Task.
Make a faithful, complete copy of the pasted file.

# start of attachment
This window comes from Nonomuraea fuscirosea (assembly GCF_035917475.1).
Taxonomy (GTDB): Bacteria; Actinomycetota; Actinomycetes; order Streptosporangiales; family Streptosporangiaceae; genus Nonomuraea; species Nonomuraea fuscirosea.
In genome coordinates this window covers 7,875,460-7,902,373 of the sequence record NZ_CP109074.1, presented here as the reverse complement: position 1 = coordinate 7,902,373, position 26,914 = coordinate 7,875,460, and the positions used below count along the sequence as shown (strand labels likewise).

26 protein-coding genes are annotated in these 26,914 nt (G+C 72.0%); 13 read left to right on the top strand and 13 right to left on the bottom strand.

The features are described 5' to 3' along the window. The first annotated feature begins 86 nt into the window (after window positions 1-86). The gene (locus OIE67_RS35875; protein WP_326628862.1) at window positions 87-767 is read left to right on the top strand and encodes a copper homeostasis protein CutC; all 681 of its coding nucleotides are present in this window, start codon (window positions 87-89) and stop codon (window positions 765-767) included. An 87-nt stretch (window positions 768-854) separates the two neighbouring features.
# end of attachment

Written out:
This window comes from Nonomuraea fuscirosea (assembly GCF_035917475.1).
Taxonomy (GTDB): Bacteria; Actinomycetota; Actinomycetes; order Streptosporangiales; family Streptosporangiaceae; genus Nonomuraea; species Nonomuraea fuscirosea.
In genome coordinates this window covers 7,875,460-7,902,373 of the sequence record NZ_CP109074.1, presented here as the reverse complement: position 1 = coordinate 7,902,373, position 26,914 = coordinate 7,875,460, and the positions used below count along the sequence as shown (strand labels likewise).

26 protein-coding genes are annotated in these 26,914 nt (G+C 72.0%); 13 read left to right on the top strand and 13 right to left on the bottom strand.

The features are described 5' to 3' along the window. The first annotated feature begins 86 nt into the window (after window positions 1-86). The gene (locus OIE67_RS35875; protein WP_326628862.1) at window positions 87-767 is read left to right on the top strand and encodes a copper homeostasis protein CutC; all 681 of its coding nucleotides are present in this window, start codon (window positions 87-89) and stop codon (window positions 765-767) included. An 87-nt stretch (window positions 768-854) separates the two neighbouring features.